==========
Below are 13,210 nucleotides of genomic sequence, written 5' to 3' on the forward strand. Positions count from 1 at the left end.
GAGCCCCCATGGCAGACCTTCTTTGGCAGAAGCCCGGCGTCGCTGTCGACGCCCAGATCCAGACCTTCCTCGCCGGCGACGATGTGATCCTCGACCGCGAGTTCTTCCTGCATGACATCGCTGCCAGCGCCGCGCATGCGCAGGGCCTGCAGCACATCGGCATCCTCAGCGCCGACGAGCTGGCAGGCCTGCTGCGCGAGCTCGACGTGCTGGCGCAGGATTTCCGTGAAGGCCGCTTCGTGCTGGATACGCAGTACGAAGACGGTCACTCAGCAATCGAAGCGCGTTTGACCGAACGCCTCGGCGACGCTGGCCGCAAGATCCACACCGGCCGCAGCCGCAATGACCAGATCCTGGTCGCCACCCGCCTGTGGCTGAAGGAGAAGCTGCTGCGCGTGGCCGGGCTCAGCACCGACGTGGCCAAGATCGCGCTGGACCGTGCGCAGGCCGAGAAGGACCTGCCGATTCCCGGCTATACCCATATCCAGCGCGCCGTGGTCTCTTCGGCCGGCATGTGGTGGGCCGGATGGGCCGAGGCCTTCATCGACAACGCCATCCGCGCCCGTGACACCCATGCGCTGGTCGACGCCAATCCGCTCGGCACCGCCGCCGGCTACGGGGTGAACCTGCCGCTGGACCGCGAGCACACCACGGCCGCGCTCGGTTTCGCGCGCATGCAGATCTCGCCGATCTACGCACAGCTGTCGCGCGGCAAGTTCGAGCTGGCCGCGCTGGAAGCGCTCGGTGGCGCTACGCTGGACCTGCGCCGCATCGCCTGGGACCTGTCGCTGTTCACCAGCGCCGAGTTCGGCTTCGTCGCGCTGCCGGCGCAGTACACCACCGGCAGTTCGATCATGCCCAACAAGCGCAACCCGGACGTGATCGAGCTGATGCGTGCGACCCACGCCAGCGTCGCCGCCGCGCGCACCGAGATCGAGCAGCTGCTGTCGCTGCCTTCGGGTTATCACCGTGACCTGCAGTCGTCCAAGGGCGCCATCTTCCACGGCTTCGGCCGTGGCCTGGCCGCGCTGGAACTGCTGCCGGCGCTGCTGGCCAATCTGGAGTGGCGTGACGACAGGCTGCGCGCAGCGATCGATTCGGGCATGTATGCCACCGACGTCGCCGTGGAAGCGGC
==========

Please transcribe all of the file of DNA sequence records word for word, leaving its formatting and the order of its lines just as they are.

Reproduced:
Below are 13,210 nucleotides of genomic sequence, written 5' to 3' on the forward strand. Positions count from 1 at the left end.
GAGCCCCCATGGCAGACCTTCTTTGGCAGAAGCCCGGCGTCGCTGTCGACGCCCAGATCCAGACCTTCCTCGCCGGCGACGATGTGATCCTCGACCGCGAGTTCTTCCTGCATGACATCGCTGCCAGCGCCGCGCATGCGCAGGGCCTGCAGCACATCGGCATCCTCAGCGCCGACGAGCTGGCAGGCCTGCTGCGCGAGCTCGACGTGCTGGCGCAGGATTTCCGTGAAGGCCGCTTCGTGCTGGATACGCAGTACGAAGACGGTCACTCAGCAATCGAAGCGCGTTTGACCGAACGCCTCGGCGACGCTGGCCGCAAGATCCACACCGGCCGCAGCCGCAATGACCAGATCCTGGTCGCCACCCGCCTGTGGCTGAAGGAGAAGCTGCTGCGCGTGGCCGGGCTCAGCACCGACGTGGCCAAGATCGCGCTGGACCGTGCGCAGGCCGAGAAGGACCTGCCGATTCCCGGCTATACCCATATCCAGCGCGCCGTGGTCTCTTCGGCCGGCATGTGGTGGGCCGGATGGGCCGAGGCCTTCATCGACAACGCCATCCGCGCCCGTGACACCCATGCGCTGGTCGACGCCAATCCGCTCGGCACCGCCGCCGGCTACGGGGTGAACCTGCCGCTGGACCGCGAGCACACCACGGCCGCGCTCGGTTTCGCGCGCATGCAGATCTCGCCGATCTACGCACAGCTGTCGCGCGGCAAGTTCGAGCTGGCCGCGCTGGAAGCGCTCGGTGGCGCTACGCTGGACCTGCGCCGCATCGCCTGGGACCTGTCGCTGTTCACCAGCGCCGAGTTCGGCTTCGTCGCGCTGCCGGCGCAGTACACCACCGGCAGTTCGATCATGCCCAACAAGCGCAACCCGGACGTGATCGAGCTGATGCGTGCGACCCACGCCAGCGTCGCCGCCGCGCGCACCGAGATCGAGCAGCTGCTGTCGCTGCCTTCGGGTTATCACCGTGACCTGCAGTCGTCCAAGGGCGCCATCTTCCACGGCTTCGGCCGTGGCCTGGCCGCGCTGGAACTGCTGCCGGCGCTGCTGGCCAATCTGGAGTGGCGTGACGACAGGCTGCGCGCAGCGATCGATTCGGGCATGTATGCCACCGACGTCGCCGTGGAAGCGGC